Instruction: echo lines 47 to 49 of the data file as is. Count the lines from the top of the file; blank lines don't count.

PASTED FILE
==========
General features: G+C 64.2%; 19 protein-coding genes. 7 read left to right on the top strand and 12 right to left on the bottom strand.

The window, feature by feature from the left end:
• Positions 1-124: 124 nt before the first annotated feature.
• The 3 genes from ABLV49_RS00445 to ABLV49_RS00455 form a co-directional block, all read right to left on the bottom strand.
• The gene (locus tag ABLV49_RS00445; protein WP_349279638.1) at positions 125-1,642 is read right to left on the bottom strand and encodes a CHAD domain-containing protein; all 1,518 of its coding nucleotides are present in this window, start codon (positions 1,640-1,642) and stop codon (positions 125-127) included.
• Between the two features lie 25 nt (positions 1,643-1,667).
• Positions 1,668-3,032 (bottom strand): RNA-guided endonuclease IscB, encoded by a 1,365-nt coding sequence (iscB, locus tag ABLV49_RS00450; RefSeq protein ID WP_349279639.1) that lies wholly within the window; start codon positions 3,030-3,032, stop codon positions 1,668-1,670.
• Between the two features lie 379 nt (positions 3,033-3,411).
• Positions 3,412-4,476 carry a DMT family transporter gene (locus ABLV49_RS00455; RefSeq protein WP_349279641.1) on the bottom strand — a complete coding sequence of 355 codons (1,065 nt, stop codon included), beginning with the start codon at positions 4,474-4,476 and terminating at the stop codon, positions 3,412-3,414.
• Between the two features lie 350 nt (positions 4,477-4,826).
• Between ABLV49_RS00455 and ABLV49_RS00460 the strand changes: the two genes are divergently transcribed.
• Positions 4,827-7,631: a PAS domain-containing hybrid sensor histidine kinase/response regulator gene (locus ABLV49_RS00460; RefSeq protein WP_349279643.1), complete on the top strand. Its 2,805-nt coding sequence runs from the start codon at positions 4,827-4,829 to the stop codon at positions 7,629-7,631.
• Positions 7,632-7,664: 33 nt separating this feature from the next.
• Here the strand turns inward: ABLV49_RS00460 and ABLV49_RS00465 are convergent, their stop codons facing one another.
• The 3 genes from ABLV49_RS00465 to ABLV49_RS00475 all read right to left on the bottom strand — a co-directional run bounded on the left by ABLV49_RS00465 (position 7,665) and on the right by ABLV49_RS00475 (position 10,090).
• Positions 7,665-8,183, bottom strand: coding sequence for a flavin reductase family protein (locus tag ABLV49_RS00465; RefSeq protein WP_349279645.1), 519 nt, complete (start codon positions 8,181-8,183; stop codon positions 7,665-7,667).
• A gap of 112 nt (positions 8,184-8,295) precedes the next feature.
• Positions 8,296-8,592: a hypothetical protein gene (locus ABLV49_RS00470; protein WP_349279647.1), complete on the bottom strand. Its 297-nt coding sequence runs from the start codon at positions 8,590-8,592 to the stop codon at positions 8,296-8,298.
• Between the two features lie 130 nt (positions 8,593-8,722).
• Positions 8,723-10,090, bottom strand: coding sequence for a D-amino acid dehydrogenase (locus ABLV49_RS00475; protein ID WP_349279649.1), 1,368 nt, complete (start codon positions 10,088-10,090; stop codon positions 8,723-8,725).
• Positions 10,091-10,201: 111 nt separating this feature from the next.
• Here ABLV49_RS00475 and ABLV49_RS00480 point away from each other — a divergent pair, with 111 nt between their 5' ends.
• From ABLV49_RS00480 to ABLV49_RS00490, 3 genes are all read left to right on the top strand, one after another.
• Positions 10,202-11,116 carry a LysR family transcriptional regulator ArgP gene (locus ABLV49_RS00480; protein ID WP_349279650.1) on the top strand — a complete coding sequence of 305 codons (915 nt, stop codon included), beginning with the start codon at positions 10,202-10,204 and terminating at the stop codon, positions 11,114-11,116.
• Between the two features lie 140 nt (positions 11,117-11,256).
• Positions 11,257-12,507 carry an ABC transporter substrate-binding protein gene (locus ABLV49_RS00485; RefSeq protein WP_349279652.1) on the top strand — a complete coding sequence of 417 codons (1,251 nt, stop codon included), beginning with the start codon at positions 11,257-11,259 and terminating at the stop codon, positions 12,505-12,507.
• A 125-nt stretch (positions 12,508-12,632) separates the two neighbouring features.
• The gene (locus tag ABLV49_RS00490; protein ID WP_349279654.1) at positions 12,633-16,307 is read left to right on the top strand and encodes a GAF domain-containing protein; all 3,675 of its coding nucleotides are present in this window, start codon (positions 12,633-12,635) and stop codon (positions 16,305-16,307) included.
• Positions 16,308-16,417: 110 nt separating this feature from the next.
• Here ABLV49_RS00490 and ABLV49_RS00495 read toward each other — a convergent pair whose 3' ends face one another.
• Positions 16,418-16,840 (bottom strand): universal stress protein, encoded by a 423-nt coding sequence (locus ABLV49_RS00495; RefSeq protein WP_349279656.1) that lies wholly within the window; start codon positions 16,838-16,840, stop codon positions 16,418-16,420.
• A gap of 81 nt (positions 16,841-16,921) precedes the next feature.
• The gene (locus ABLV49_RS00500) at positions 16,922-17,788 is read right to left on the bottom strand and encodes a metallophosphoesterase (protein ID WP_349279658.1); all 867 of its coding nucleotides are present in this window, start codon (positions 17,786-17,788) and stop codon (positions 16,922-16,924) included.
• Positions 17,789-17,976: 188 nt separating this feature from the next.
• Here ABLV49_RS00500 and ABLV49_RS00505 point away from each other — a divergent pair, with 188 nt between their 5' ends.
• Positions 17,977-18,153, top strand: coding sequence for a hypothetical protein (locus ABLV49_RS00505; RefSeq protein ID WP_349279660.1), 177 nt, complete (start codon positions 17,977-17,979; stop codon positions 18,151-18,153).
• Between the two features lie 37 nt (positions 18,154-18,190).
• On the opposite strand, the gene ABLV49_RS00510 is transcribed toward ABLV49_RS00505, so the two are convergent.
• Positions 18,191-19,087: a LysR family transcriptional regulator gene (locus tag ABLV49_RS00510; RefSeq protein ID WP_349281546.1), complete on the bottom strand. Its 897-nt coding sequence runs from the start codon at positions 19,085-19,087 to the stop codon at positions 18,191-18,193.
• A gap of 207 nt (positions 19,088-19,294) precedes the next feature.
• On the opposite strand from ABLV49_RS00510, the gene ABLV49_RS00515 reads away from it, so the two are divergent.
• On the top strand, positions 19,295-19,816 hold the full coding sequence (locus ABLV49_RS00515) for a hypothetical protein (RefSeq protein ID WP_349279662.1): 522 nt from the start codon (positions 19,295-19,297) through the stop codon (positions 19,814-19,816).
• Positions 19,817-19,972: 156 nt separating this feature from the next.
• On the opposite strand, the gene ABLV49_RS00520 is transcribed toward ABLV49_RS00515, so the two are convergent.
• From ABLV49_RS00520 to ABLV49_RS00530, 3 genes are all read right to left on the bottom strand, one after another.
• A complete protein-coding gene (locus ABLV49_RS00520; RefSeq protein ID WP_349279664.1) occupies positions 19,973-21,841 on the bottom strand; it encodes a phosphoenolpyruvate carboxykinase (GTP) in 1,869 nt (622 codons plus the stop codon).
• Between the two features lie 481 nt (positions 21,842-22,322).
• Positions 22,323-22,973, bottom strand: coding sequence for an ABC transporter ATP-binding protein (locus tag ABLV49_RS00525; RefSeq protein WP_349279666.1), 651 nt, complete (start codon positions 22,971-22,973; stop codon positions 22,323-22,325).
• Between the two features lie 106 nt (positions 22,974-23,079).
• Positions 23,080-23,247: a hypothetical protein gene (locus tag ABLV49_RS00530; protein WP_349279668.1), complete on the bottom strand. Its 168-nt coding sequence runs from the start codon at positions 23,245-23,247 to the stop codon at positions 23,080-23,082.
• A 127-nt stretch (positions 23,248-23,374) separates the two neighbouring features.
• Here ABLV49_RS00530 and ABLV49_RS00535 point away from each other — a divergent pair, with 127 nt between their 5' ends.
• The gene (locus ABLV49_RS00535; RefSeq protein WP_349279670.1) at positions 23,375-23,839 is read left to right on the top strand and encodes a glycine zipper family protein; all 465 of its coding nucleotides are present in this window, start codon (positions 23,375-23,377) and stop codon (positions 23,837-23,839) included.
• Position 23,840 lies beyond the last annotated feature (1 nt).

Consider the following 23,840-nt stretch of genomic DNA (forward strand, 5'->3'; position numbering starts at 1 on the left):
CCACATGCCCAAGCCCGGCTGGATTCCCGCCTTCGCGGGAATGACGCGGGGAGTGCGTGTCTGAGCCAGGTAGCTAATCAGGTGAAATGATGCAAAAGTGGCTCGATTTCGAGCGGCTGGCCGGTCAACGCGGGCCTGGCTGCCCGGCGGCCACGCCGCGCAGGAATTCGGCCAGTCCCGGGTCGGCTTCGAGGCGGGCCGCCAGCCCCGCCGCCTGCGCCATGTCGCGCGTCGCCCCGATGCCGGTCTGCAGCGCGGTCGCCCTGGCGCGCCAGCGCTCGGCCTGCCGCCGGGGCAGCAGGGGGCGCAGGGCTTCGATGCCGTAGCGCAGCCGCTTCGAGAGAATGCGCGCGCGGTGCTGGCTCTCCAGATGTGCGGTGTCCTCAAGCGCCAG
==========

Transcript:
• Between the two features lie 481 nt (positions 21,842-22,322).
• Positions 22,323-22,973, bottom strand: coding sequence for an ABC transporter ATP-binding protein (locus tag ABLV49_RS00525; RefSeq protein WP_349279666.1), 651 nt, complete (start codon positions 22,971-22,973; stop codon positions 22,323-22,325).
• Between the two features lie 106 nt (positions 22,974-23,079).